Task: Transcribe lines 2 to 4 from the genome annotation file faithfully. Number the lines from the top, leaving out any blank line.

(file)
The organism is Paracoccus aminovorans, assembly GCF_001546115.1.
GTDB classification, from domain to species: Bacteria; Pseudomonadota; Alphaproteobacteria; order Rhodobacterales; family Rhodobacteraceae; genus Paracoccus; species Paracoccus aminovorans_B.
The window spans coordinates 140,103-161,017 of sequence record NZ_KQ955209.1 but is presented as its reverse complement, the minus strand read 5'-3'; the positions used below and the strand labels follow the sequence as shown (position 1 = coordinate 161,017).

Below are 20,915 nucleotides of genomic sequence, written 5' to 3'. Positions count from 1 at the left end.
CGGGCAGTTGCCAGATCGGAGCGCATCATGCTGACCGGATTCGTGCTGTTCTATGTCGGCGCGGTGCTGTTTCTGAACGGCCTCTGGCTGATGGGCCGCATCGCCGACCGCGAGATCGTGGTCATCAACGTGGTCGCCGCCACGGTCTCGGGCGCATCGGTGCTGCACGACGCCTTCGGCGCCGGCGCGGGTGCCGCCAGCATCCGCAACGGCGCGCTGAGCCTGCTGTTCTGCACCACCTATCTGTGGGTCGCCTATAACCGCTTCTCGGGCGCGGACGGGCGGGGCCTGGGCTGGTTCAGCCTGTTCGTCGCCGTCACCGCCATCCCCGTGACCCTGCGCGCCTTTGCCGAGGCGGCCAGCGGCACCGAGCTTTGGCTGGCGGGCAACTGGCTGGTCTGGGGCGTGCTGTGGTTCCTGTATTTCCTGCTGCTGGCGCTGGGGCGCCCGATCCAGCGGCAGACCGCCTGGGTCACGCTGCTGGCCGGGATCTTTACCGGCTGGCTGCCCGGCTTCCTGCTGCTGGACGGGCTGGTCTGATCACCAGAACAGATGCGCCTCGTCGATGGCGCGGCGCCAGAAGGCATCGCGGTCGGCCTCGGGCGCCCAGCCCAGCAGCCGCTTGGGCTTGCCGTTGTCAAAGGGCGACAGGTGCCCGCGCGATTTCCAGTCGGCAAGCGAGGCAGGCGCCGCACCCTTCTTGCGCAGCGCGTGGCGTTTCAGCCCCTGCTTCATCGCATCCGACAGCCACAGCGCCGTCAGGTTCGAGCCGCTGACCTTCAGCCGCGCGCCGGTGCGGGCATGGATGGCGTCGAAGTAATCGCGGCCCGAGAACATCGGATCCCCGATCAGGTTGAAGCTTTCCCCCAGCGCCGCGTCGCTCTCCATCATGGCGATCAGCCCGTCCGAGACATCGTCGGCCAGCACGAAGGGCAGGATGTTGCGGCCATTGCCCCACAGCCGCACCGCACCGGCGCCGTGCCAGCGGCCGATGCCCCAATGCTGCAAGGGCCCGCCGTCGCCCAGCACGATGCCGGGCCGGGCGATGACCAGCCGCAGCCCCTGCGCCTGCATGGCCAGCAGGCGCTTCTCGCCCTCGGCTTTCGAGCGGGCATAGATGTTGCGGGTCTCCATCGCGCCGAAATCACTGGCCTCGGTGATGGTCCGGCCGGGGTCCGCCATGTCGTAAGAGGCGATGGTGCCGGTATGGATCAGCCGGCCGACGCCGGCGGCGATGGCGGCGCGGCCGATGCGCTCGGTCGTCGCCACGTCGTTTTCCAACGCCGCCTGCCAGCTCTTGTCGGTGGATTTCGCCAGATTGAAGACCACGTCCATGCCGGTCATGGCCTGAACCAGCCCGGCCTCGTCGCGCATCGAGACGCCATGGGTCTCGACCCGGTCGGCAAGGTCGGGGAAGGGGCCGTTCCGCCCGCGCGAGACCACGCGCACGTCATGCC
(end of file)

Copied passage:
GTDB classification, from domain to species: Bacteria; Pseudomonadota; Alphaproteobacteria; order Rhodobacterales; family Rhodobacteraceae; genus Paracoccus; species Paracoccus aminovorans_B.
The window spans coordinates 140,103-161,017 of sequence record NZ_KQ955209.1 but is presented as its reverse complement, the minus strand read 5'-3'; the positions used below and the strand labels follow the sequence as shown (position 1 = coordinate 161,017).

Below are 20,915 nucleotides of genomic sequence, written 5' to 3'. Positions count from 1 at the left end.